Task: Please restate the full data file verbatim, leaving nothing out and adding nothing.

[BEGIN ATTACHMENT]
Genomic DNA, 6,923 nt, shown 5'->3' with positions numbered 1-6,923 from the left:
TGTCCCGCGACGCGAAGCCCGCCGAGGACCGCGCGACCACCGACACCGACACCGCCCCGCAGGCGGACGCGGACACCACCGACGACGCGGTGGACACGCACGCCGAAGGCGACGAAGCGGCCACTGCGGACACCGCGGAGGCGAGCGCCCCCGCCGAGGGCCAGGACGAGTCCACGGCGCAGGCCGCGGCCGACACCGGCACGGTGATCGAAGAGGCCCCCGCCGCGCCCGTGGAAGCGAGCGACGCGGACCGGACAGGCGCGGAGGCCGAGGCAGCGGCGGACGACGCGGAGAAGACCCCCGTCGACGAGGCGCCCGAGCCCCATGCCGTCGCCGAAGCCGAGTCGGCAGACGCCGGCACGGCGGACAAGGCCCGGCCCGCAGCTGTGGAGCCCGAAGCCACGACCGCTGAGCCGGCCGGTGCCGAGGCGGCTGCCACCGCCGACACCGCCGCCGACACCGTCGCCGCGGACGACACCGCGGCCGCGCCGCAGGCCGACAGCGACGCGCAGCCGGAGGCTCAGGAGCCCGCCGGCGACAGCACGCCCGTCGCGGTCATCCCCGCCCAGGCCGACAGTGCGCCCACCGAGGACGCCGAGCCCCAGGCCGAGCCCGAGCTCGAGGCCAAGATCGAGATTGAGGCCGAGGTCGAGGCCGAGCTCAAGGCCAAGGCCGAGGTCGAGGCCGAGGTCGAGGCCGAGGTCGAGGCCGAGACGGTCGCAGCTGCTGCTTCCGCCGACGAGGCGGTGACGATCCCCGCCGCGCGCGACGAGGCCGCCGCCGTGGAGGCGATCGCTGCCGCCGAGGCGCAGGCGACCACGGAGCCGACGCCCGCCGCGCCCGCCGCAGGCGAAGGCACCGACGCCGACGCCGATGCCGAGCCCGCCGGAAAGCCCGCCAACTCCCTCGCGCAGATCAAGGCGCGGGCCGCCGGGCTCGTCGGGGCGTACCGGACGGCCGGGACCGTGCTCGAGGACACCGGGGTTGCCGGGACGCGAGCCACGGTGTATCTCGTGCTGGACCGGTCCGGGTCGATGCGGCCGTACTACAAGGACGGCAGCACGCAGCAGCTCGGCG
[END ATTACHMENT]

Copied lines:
Genomic DNA, 6,923 nt, shown 5'->3' with positions numbered 1-6,923 from the left:
TGTCCCGCGACGCGAAGCCCGCCGAGGACCGCGCGACCACCGACACCGACACCGCCCCGCAGGCGGACGCGGACACCACCGACGACGCGGTGGACACGCACGCCGAAGGCGACGAAGCGGCCACTGCGGACACCGCGGAGGCGAGCGCCCCCGCCGAGGGCCAGGACGAGTCCACGGCGCAGGCCGCGGCCGACACCGGCACGGTGATCGAAGAGGCCCCCGCCGCGCCCGTGGAAGCGAGCGACGCGGACCGGACAGGCGCGGAGGCCGAGGCAGCGGCGGACGACGCGGAGAAGACCCCCGTCGACGAGGCGCCCGAGCCCCATGCCGTCGCCGAAGCCGAGTCGGCAGACGCCGGCACGGCGGACAAGGCCCGGCCCGCAGCTGTGGAGCCCGAAGCCACGACCGCTGAGCCGGCCGGTGCCGAGGCGGCTGCCACCGCCGACACCGCCGCCGACACCGTCGCCGCGGACGACACCGCGGCCGCGCCGCAGGCCGACAGCGACGCGCAGCCGGAGGCTCAGGAGCCCGCCGGCGACAGCACGCCCGTCGCGGTCATCCCCGCCCAGGCCGACAGTGCGCCCACCGAGGACGCCGAGCCCCAGGCCGAGCCCGAGCTCGAGGCCAAGATCGAGATTGAGGCCGAGGTCGAGGCCGAGCTCAAGGCCAAGGCCGAGGTCGAGGCCGAGGTCGAGGCCGAGGTCGAGGCCGAGACGGTCGCAGCTGCTGCTTCCGCCGACGAGGCGGTGACGATCCCCGCCGCGCGCGACGAGGCCGCCGCCGTGGAGGCGATCGCTGCCGCCGAGGCGCAGGCGACCACGGAGCCGACGCCCGCCGCGCCCGCCGCAGGCGAAGGCACCGACGCCGACGCCGATGCCGAGCCCGCCGGAAAGCCCGCCAACTCCCTCGCGCAGATCAAGGCGCGGGCCGCCGGGCTCGTCGGGGCGTACCGGACGGCCGGGACCGTGCTCGAGGACACCGGGGTTGCCGGGACGCGAGCCACGGTGTATCTCGTGCTGGACCGGTCCGGGTCGATGCGGCCGTACTACAAGGACGGCAGCACGCAGCAGCTCGGCG